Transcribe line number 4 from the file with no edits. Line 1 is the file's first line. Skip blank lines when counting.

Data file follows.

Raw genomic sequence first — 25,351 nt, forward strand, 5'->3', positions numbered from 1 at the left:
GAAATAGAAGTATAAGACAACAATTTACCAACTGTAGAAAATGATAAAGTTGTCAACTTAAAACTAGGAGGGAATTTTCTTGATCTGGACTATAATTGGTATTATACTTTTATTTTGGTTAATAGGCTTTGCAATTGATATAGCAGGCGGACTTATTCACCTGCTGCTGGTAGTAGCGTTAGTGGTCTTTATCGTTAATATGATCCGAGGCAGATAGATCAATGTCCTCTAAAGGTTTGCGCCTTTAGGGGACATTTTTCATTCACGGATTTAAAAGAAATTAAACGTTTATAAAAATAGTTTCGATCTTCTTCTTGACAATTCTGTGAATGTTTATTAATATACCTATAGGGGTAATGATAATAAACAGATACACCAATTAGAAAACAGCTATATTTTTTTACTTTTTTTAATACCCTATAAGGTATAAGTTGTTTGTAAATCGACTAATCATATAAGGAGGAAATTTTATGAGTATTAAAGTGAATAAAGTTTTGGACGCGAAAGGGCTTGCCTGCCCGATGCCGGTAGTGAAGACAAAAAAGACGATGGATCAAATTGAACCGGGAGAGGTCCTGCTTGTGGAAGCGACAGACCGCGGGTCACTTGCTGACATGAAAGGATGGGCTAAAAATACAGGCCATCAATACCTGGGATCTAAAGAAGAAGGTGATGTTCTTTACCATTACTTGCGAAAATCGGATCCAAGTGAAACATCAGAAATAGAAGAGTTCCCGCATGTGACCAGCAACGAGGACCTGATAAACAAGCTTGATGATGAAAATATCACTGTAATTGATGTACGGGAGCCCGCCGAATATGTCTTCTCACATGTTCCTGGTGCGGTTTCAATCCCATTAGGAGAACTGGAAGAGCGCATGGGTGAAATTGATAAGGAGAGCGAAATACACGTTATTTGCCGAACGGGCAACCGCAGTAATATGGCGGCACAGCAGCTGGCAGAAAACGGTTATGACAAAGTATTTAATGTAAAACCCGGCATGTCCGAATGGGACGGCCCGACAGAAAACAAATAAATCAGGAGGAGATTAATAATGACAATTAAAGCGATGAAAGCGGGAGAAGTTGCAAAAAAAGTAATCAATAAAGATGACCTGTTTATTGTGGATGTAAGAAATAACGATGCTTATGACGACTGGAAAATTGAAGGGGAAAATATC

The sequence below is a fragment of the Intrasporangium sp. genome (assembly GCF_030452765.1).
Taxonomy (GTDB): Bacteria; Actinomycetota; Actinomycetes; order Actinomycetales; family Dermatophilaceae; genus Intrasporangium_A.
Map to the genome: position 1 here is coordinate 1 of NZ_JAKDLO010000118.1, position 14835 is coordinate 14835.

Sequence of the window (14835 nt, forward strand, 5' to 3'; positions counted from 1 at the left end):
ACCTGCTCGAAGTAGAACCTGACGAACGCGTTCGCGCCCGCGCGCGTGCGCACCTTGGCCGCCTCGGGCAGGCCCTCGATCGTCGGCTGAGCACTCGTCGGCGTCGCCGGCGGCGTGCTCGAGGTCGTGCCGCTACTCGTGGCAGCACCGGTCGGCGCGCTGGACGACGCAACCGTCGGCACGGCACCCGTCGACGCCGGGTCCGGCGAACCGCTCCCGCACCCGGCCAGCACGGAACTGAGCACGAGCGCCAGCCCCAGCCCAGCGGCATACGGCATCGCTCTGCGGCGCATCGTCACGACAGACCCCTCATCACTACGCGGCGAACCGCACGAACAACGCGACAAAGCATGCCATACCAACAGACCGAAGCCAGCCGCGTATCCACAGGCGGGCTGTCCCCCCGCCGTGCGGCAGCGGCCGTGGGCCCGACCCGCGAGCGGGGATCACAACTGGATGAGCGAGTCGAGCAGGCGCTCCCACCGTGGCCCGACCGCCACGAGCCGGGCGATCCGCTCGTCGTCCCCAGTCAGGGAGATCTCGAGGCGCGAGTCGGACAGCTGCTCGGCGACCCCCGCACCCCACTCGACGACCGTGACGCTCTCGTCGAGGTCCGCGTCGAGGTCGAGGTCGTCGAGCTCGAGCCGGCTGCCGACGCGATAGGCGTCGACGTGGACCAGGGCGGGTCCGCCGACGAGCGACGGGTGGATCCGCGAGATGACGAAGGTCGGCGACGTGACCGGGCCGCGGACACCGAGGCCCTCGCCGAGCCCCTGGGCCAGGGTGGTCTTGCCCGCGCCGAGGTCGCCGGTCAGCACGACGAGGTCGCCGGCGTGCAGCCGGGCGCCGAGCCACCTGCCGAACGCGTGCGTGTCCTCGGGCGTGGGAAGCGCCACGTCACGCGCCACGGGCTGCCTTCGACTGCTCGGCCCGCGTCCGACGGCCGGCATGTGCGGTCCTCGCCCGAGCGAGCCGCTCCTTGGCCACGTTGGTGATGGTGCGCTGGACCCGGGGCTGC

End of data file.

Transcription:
Taxonomy (GTDB): Bacteria; Actinomycetota; Actinomycetes; order Actinomycetales; family Dermatophilaceae; genus Intrasporangium_A.